סקר
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Steinsaltz

MISHNA: If one distanced the roofing from the walls of the sukka at a distance of three handbreadths the sukka is unfit, because three handbreadths of open space, even adjacent to the walls, render the sukka unfit.

In the case of a house that was breached, creating a hole in the middle of the roof, and one roofed over the breach, if from the wall to the roofing there are four or more cubits of the remaining original roof, it is an unfit sukka. If the roofing is less than four cubits from the wall, the sukka is fit, based on the principle of curved wall; the remaining intact ceiling is considered an extension of the vertical wall.

And likewise, in the case of a courtyard that is surrounded on three sides by a portico, which has a roof but no walls, if one placed roofing over the courtyard between the different sides of the portico and the roof of the portico is four cubits wide, the sukka is unfit. Similarly, a large sukka that was surrounded at the edge of its roofing with material with which one may not roof a sukka, e.g., vessels susceptible to ritual impurity, if there are four cubits beneath the unfit roofing, the sukka is unfit. The principle of curved wall does not apply to unfit roofing that measures four cubits or more.

GEMARA: The Gemara asks: Why do I need all these cases based on the identical principle of curved wall? The Gemara explains: It is necessary to cite all the cases, as, if the mishna had taught us only the case of the house that was breached, I would have said that the principle of curved wall applies there because those walls were established for the house. Therefore, when the house is transformed into a sukka, the walls continue to serve their original function as walls of the sukka. However, with regard to a courtyard surrounded on each of the three sides by a portico, where its walls were established not for the portico but for the house that opens into the portico, and they happen to serve as the interior walls of the portico, I could say no, they are not considered as connected to the roofing at all. Consequently, it is necessary for the mishna to cite that case as well.

And if the mishna taught us only these two cases, one would have said that the principle of curved wall can apply because all of their roofing is fit roofing, and the preexisting roof of the house and the portico is unfit only due to the principle: Prepare it, and not from that which has already been prepared. However, here, in the case of a large sukka that was surrounded at the edge of its roofing with material with which one may not roof a sukka, where some its roofing is unfit and the fit roofing does not actually reach the wall, one could say no, the roofing is unfit. Therefore, it is necessary to state that case as well.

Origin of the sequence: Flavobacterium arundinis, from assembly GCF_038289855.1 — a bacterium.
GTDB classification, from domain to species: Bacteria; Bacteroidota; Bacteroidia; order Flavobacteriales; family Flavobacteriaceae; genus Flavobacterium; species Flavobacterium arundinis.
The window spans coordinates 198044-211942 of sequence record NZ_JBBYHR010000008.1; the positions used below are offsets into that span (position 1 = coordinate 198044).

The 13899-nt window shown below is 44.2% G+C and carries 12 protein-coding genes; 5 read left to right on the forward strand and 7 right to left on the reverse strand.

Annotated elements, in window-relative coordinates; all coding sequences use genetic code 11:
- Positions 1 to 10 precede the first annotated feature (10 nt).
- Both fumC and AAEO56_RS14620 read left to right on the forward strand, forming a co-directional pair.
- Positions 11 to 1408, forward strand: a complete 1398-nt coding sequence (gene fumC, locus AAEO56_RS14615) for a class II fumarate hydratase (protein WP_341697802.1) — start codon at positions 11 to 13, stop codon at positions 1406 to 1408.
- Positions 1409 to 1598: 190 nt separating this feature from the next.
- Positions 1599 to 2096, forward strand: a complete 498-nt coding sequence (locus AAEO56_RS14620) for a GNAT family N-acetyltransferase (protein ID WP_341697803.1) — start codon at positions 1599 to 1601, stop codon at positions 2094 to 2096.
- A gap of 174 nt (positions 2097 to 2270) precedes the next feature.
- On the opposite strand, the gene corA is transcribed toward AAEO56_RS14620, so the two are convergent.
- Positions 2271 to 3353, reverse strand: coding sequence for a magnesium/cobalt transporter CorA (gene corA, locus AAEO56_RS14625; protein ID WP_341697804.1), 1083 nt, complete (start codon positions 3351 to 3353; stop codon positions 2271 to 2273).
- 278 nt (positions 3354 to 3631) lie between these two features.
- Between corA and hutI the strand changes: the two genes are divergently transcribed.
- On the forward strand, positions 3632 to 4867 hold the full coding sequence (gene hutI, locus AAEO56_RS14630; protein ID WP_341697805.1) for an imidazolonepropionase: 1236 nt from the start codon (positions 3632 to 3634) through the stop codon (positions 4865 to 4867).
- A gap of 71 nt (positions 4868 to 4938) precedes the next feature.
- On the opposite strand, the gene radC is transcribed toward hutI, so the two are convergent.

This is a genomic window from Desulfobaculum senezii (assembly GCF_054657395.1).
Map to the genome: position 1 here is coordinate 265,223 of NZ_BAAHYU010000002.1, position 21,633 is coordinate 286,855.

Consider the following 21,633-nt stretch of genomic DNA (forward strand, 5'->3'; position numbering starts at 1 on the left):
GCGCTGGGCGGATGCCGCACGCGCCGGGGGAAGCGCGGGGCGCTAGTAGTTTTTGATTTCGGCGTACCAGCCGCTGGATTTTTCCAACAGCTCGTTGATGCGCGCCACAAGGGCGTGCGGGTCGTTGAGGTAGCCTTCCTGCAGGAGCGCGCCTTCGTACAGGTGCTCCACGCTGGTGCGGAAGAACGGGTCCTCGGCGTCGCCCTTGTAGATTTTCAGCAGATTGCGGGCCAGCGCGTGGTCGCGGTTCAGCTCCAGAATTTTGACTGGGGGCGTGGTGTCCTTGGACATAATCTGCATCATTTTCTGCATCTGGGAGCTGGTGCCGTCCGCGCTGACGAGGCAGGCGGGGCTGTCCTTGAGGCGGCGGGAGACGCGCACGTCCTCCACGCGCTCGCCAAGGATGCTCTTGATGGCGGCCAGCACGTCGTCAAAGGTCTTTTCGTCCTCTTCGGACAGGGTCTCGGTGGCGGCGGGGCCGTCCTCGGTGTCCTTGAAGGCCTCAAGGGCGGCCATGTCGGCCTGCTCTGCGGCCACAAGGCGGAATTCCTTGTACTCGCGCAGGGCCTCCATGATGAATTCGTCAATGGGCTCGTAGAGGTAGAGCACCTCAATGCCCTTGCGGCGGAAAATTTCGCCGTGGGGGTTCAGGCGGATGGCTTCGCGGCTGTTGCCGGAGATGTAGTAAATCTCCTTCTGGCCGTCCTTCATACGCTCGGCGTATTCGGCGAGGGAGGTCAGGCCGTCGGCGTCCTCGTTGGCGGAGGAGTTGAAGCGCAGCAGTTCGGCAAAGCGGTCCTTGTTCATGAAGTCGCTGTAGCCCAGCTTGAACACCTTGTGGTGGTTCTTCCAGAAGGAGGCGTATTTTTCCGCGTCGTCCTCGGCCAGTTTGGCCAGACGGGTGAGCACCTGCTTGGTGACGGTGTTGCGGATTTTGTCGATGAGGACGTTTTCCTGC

§ Rabba said: I found the Sages of the school of Rav, who were sitting and saying in the name of Rav: Space without roofing renders the sukka unfit with a measure of three handbreadths of space. However, unfit roofing renders the sukka unfit with a measure of four handbreadths.

And I said to them: From where do you derive that space renders the sukka unfit when it amount to three handbreadths? It is as we learned in the mishna: If one distanced the roofing from the walls of the sukka at a distance of three handbreadths, the sukka is unfit. If, indeed, this mishna is the source of the halakha, also in the case of unfit roofing, let it render the sukka unfit only if the roofing measures four cubits, as we learned in the same mishna: With regard to a house that was breached and one roofed over the breach, if from the wall to the roofing there is four or more cubits of the remaining original roof, the sukka is unfit.

And they said to me: Cite proof from the mishna, apart from this case, as both Rav and Shmuel said that in this case, the Sages in the mishna touched upon the principle of curved wall. In other words, the fact that this house is a fit sukka is unrelated to the minimum measure of unfit roofing. It is fit due to the principle of curved wall.

And I said to them: What if there is a sukka with less than four handbreadths of unfit roofing and an adjacent space of less than three handbreadths; what would be the status of the sukka? The sukka would be fit, since it lacks the minimum measure of both space and unfit roofing that renders a sukka unfit. If one then filled the space with skewers, what would be the status of the sukka? It would be unfit, as there would be more than four handbreadths of unfit roofing. But shouldn’t space, which is more stringent, as it renders the sukka unfit with only three handbreadths, be as stringent as unfit roofing, which renders the sukka unfit only with four handbreadths of unfit roofing?

And they said to me: If so, according to you, who said that unfit roofing renders a sukka unfit only with four cubits of unfit roofing, the same question arises. Just as, if there were a sukka with less than four cubits of unfit roofing and an adjacent space measuring less than three handbreadths, what would be its status? It would be fit. If one then filled the space with skewers, what would be its status? It would be unfit. Here too, the question arises: Shouldn’t space, which is more stringent, as it renders the sukka unfit with only three handbreadths of space, be as stringent as unfit roofing, which renders the sukka unfit with only four cubits of unfit roofing?

And I said to them: What is this comparison? Granted, according to my opinion, that I say that the measure of unfit roofing that renders a sukka unfit is four cubits,

Talmud - Bavli - The William Davidson digital edition of the Koren No=C3=A9 Talmud
with commentary by Rabbi Adin Steinsaltz Even-Israel (CC-BY-NC 4.0)
אדם סלומון
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